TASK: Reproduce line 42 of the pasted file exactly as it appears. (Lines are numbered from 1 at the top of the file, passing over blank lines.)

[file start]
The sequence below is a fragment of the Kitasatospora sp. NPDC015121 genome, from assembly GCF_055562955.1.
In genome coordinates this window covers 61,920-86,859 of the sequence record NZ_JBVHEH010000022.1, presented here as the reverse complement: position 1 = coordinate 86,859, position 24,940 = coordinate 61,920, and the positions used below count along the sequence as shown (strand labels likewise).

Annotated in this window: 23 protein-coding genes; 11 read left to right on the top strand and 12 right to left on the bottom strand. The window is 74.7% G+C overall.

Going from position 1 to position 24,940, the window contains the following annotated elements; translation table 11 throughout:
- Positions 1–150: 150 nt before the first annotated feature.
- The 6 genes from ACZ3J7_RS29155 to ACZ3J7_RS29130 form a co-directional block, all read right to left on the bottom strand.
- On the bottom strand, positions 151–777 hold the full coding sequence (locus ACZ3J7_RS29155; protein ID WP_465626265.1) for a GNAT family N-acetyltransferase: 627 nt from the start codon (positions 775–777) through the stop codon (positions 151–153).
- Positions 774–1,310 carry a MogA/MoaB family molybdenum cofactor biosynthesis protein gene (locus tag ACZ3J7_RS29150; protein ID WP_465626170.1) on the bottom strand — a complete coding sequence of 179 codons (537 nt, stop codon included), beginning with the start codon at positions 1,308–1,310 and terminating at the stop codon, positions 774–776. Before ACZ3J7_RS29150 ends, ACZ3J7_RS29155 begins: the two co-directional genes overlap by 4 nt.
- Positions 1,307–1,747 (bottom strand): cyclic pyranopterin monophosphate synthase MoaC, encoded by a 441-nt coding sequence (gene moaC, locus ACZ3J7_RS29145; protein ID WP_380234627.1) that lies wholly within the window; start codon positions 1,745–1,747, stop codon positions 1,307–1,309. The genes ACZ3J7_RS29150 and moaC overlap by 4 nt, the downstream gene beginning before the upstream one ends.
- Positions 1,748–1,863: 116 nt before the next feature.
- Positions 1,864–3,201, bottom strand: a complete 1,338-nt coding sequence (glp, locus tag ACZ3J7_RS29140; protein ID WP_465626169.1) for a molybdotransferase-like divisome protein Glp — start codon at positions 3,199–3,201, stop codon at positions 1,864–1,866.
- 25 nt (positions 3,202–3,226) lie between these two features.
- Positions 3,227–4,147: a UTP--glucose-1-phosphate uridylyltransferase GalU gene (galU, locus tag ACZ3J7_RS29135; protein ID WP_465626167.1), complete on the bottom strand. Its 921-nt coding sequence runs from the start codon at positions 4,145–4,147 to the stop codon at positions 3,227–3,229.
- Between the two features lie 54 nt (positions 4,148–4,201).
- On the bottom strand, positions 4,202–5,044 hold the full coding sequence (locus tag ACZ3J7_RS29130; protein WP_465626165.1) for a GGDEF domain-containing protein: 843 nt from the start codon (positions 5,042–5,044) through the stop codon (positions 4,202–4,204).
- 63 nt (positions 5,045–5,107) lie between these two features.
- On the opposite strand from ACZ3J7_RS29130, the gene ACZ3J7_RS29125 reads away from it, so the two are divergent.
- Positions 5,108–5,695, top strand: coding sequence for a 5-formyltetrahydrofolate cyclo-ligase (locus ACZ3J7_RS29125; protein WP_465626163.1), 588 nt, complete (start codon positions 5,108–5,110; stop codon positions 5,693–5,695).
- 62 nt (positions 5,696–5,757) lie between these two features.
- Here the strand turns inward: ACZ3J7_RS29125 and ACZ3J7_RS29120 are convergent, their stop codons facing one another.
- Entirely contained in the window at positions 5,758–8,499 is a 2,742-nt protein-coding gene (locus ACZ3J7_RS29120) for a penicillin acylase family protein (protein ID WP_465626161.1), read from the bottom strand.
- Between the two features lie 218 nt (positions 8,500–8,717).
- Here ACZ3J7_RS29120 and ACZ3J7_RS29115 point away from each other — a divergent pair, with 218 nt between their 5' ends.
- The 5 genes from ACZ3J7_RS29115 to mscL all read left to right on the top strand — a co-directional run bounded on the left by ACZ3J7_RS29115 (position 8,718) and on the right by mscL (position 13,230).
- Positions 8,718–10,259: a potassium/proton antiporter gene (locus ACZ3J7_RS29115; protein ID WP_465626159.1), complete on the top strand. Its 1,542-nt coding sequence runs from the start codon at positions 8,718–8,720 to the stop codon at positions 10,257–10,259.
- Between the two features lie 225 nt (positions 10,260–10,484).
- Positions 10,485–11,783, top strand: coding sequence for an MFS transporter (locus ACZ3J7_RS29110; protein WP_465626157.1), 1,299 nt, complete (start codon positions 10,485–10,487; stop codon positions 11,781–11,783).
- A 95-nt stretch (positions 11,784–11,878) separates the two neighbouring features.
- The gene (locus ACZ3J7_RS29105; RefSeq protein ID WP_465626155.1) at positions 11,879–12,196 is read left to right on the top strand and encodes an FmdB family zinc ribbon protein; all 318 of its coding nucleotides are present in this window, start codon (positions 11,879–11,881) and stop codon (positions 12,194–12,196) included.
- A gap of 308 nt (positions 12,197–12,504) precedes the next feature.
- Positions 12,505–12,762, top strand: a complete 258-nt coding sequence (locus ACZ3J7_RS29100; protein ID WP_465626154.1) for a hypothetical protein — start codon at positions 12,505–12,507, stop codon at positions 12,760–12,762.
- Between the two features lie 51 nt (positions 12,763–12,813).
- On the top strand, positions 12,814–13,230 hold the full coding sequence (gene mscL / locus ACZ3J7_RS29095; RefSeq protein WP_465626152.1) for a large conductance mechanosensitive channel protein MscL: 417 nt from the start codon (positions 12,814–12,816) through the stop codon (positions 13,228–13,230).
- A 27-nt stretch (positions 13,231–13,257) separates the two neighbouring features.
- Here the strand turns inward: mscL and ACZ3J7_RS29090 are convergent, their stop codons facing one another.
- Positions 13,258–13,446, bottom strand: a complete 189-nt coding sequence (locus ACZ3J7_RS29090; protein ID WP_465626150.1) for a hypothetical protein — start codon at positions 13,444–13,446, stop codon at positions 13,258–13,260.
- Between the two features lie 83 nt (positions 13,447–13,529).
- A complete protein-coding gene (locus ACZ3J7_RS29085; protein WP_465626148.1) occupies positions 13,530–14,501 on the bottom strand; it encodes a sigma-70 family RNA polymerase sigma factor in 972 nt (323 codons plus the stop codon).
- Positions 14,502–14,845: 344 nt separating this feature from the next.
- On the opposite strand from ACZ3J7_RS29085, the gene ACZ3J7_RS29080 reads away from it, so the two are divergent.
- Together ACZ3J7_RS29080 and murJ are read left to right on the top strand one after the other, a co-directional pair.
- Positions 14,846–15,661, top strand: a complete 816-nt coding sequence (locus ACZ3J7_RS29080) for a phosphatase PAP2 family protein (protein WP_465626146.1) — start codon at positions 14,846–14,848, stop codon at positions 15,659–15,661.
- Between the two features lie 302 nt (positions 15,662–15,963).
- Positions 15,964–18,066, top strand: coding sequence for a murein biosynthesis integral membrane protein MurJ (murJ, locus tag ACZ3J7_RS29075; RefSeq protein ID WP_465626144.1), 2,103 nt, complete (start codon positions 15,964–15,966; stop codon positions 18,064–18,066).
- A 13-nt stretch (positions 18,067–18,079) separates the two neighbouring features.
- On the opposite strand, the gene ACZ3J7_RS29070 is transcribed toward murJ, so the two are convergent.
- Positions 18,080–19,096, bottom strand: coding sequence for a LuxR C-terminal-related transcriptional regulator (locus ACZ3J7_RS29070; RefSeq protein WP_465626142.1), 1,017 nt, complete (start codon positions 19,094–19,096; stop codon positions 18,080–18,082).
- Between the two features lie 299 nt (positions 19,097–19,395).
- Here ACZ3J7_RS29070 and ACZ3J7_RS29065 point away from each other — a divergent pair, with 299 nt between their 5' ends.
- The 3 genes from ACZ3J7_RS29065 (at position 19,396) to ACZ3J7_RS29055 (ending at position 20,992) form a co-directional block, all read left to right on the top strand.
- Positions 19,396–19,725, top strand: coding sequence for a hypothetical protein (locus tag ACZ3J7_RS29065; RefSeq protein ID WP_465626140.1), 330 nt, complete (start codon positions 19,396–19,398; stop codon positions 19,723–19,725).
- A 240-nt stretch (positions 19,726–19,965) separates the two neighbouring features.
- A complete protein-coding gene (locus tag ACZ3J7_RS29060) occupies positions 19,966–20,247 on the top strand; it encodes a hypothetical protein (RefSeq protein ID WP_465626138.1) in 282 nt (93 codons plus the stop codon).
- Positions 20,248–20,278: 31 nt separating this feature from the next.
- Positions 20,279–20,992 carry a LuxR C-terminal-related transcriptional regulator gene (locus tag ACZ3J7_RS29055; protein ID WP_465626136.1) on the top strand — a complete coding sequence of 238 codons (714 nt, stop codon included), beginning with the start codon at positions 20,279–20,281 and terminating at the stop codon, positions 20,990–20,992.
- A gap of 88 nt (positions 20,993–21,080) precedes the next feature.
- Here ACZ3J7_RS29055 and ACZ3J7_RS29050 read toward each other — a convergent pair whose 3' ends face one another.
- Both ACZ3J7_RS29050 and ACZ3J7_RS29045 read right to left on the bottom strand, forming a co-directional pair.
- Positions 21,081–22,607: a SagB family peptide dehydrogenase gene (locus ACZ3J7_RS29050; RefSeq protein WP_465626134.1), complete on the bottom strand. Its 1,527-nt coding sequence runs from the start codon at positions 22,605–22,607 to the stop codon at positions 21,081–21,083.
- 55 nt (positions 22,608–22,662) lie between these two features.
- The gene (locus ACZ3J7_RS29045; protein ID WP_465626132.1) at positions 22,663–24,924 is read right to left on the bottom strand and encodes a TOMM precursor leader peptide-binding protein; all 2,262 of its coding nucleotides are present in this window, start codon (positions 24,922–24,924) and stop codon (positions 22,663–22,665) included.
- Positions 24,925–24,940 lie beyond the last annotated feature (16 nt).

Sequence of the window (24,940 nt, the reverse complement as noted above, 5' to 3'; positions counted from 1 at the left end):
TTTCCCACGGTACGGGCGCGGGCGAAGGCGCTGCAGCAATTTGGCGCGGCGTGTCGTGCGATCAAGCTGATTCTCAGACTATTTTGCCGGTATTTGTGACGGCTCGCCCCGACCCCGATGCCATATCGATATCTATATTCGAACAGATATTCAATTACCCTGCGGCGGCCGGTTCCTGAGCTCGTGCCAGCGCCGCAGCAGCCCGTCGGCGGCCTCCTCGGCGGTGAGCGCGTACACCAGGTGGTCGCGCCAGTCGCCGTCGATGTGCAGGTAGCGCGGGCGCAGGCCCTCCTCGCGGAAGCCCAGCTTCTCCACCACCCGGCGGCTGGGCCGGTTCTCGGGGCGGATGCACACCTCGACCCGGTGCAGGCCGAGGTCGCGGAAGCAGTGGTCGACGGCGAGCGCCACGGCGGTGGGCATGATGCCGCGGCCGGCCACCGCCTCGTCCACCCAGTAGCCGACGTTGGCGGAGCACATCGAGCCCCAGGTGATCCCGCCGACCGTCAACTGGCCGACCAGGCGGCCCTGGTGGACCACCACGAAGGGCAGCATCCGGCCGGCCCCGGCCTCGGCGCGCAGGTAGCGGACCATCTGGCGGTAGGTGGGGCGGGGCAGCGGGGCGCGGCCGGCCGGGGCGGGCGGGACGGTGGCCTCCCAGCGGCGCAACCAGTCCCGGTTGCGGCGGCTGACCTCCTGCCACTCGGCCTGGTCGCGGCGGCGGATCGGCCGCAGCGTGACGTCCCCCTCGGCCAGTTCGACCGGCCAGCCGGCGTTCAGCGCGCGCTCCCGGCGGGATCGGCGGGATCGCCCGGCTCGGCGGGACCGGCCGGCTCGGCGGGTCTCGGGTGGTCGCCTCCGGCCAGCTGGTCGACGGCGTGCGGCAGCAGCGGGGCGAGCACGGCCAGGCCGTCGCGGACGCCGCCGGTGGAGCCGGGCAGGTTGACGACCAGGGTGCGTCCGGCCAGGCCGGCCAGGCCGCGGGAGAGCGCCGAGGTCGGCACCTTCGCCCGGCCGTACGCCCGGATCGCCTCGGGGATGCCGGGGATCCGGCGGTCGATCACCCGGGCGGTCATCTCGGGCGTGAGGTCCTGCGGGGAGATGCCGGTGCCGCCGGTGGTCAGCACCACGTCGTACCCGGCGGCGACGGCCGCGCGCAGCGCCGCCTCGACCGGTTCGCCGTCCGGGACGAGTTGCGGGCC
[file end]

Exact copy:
- Positions 14,846–15,661, top strand: a complete 816-nt coding sequence (locus ACZ3J7_RS29080) for a phosphatase PAP2 family protein (protein WP_465626146.1) — start codon at positions 14,846–14,848, stop codon at positions 15,659–15,661.